Catalonia independence: Spanish state prosecutor says Catalan leaders will be charged with rebellion, sedition and misuse of public funds

Prosecutor stops short of calling for immediate arrest of Carles Puigdemont and his cabinet amid rising tensions following independence vote

Catalonia crisis explained in 90 seconds

Spain's state prosecutor has called for Catalonia's leaders to be charged with rebellion, sedition and misuse of public funds over their push for independence.

Attorney-General Jose Manuel Maza said he had filed two lawsuits seeking the prosecution of the ousted Catalan cabinet and the regional parliament amid mounting tensions following this month's referendum.

The independence vote, called illegal by judges in Madrid, triggered Spain's biggest constitutional crisis for decades.

Spain's Prime Minister Mariano Rajoy assumed direct control of the region on Friday, sacked its secessionist government and called a snap election for 21 December.

Catalonia had earlier declared independence from Spain less than an hour before a vote in the country’s Senate gave Madrid the power to seize the region’s autonomous powers.

Some of the most prominent members of the Catalan administration, including its president Carles Puigdemont and vice-president Oriol Junqueras, have pledged to defy Madrid and said only the people of Catalonia could dismiss them.

They could face decades in prison if prosecuted. Charges of rebellion, sedition and misuse of public funds carry maximum jail terms of 30, 15 and six years respectively.

Under Spain's legal system, the state prosecutor's request for charges will go to judges for consideration. Mr Maza has asked judges to call the secessionist leaders to testify.

Spanish Attorney-General of Spain, Jose Manuel Maza, speaks to the media in Madrid

He said he had also requested preventive measures against the officials, but did not specify if that meant their immediate arrest or being remanded in custody ahead of a trial.

One lawsuit seeks charges for ousted Catalan officials including Mr Puigdemont and Mr Junqueras in the country's National Court. The second targets members of the governing body of Catalonia's parliament, which allowed the referendum to go ahead, was filed in the country's Supreme Court.

Some elected officials in Spain, including regional lawmakers, enjoy a degree of immunity before courts and can only be tried in the highest court.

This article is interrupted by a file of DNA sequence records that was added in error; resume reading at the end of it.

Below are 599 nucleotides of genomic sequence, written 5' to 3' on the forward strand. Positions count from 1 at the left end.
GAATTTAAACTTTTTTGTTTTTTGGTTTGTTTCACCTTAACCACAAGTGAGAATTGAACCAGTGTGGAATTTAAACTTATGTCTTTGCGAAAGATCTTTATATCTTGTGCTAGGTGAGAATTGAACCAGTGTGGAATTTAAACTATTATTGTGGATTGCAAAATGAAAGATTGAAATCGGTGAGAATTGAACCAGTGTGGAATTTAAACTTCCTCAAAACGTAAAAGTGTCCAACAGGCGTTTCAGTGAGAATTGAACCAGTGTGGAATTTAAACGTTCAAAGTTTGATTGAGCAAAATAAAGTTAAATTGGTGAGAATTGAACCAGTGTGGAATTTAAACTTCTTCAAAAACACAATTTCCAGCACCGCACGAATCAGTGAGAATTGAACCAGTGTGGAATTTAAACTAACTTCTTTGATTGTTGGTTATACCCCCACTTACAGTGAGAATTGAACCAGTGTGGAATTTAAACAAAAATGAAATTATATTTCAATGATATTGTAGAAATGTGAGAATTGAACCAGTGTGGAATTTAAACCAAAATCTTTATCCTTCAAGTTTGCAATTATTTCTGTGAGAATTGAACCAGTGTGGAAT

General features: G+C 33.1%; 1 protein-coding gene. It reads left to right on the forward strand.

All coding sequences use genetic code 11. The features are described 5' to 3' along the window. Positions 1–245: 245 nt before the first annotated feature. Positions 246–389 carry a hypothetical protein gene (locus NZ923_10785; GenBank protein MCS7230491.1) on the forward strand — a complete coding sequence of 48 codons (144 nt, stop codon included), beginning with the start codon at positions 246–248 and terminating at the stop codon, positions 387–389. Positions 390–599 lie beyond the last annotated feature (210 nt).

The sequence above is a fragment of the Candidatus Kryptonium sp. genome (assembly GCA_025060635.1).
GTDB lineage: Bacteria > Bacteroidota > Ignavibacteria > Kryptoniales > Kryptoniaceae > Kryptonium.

Mr Maza spelled out the charges during a brief appearance before media in Madrid and took no questions from reporters.

A man holding a Catalan separatist flag looks at men holding a Spanish flag outside the Catalan regional government headquarters in Barcelona

His announcement came on the morning Catalans returned to work as normal on Monday despite calls from secessionist politicians for widespread disobedience.

Pro-independence groups had urged public sector workers such as teachers, firefighters and the police to refuse orders from the central authorities.

But most employees started their working day at 9am (8am GMT) as normal on Monday and there was no sign of widespread absenteeism.

The Spanish government said it was giving time to the members of the ousted Catalan cabinet to take their personal belongings from official buildings but warned they would face criminal charges if they attempt to perform any official duties.

One member of the ousted Catalan cabinet defied his sacking by showing up at work and posting a photo on social media in his office.

Josep Rull, who was the region's head of territorial affairs, tweeted said: "In the office, exercising the responsibilities entrusted to us by the people of Catalonia."

Two police officers entered and left the building in central Barcelona, followed by Mr Rull himself minutes later, who told reporters and supporters that he would continue carrying out his agenda.

Catalonia's dismissed deputy president on Sunday said he rejected what he described as a "coup d'etat" by the Spanish government.

Mr Junqueras insisted "the president of the country is and will remain Carles Puigdemont."

Catalan separatist politicians were holding meetings in Barcelona on Monday with their eyes set on a regional election in less than two months. The 21 December vote was called by Spain's central government to try to end a push for independence.

Catalan president Carles Puigdemont sings the Catalan anthem after parliamentary session last week

The two political parties in the separatist coalition that ruled until last week were holding separate meetings.

Some of the deposed members of the Catalan cabinet are attending the meeting at the PDeCAT headquarters in central Barcelona, but there was no sign of ousted regional leader Carles Puigdemont, who was reported to have travelled to Brussels.

Mr Junqueras, and regional parliamentary Speaker Carme Forcadell, who still symbolically holds her post, have joined the meeting of the Catalan Republic Left party.

Neither party has clarified if its plans to run in the election, which would imply acknowledging that an independence declaration last week was symbolic. They need to submit plans by 7 November and a full list of candidates by 18 November if they want to renew the coalition.

Spanish media said Mr Puigdemont had travelled to Brussels with by a number of other members of his government and would relesae a statement later on Monday.

Belgium's foreign affairs minister Theo Francken has sugggested the Catalan leader could seek asylum in the country.

Tens of thousands of anti-independence protesters lined the streets of Barcelona at the weekend chanting “long live Spain" and “prison for Puigdemont”.

Political parties opposing secession from Spain had a small lead in an opinion poll published on Sunday, the first since the the dismissed president declared independence on Friday.

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